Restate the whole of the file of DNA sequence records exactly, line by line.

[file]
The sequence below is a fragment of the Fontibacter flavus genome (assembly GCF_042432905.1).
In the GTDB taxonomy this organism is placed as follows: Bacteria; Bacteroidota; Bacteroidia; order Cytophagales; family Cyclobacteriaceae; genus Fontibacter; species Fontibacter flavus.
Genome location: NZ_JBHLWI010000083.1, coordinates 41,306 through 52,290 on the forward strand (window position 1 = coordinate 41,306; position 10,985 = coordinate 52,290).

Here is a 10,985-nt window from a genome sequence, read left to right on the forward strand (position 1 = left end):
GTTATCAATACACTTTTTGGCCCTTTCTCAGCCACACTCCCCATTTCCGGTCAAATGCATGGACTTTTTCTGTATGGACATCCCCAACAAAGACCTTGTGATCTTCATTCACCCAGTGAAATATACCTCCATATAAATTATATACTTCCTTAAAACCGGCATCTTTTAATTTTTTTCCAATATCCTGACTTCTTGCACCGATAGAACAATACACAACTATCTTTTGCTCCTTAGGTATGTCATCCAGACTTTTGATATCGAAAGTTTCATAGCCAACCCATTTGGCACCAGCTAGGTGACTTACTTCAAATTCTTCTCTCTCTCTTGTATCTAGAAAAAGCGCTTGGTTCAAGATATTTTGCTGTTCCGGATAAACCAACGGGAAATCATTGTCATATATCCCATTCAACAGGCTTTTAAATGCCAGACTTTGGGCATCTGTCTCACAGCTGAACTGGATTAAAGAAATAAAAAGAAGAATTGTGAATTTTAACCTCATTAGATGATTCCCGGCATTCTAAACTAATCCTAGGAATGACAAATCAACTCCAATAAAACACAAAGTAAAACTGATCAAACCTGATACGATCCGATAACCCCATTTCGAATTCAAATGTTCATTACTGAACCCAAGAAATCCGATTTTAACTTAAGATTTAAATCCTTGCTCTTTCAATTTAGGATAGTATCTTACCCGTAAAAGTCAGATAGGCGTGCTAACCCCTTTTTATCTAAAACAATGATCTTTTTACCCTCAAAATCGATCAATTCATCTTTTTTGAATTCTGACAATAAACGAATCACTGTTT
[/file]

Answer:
The sequence below is a fragment of the Fontibacter flavus genome (assembly GCF_042432905.1).
In the GTDB taxonomy this organism is placed as follows: Bacteria; Bacteroidota; Bacteroidia; order Cytophagales; family Cyclobacteriaceae; genus Fontibacter; species Fontibacter flavus.
Genome location: NZ_JBHLWI010000083.1, coordinates 41,306 through 52,290 on the forward strand (window position 1 = coordinate 41,306; position 10,985 = coordinate 52,290).

Here is a 10,985-nt window from a genome sequence, read left to right on the forward strand (position 1 = left end):
GTTATCAATACACTTTTTGGCCCTTTCTCAGCCACACTCCCCATTTCCGGTCAAATGCATGGACTTTTTCTGTATGGACATCCCCAACAAAGACCTTGTGATCTTCATTCACCCAGTGAAATATACCTCCATATAAATTATATACTTCCTTAAAACCGGCATCTTTTAATTTTTTTCCAATATCCTGACTTCTTGCACCGATAGAACAATACACAACTATCTTTTGCTCCTTAGGTATGTCATCCAGACTTTTGATATCGAAAGTTTCATAGCCAACCCATTTGGCACCAGCTAGGTGACTTACTTCAAATTCTTCTCTCTCTCTTGTATCTAGAAAAAGCGCTTGGTTCAAGATATTTTGCTGTTCCGGATAAACCAACGGGAAATCATTGTCATATATCCCATTCAACAGGCTTTTAAATGCCAGACTTTGGGCATCTGTCTCACAGCTGAACTGGATTAAAGAAATAAAAAGAAGAATTGTGAATTTTAACCTCATTAGATGATTCCCGGCATTCTAAACTAATCCTAGGAATGACAAATCAACTCCAATAAAACACAAAGTAAAACTGATCAAACCTGATACGATCCGATAACCCCATTTCGAATTCAAATGTTCATTACTGAACCCAAGAAATCCGATTTTAACTTAAGATTTAAATCCTTGCTCTTTCAATTTAGGATAGTATCTTACCCGTAAAAGTCAGATAGGCGTGCTAACCCCTTTTTATCTAAAACAATGATCTTTTTACCCTCAAAATCGATCAATTCATCTTTTTTGAATTCTGACAATAAACGAATCACTGTTT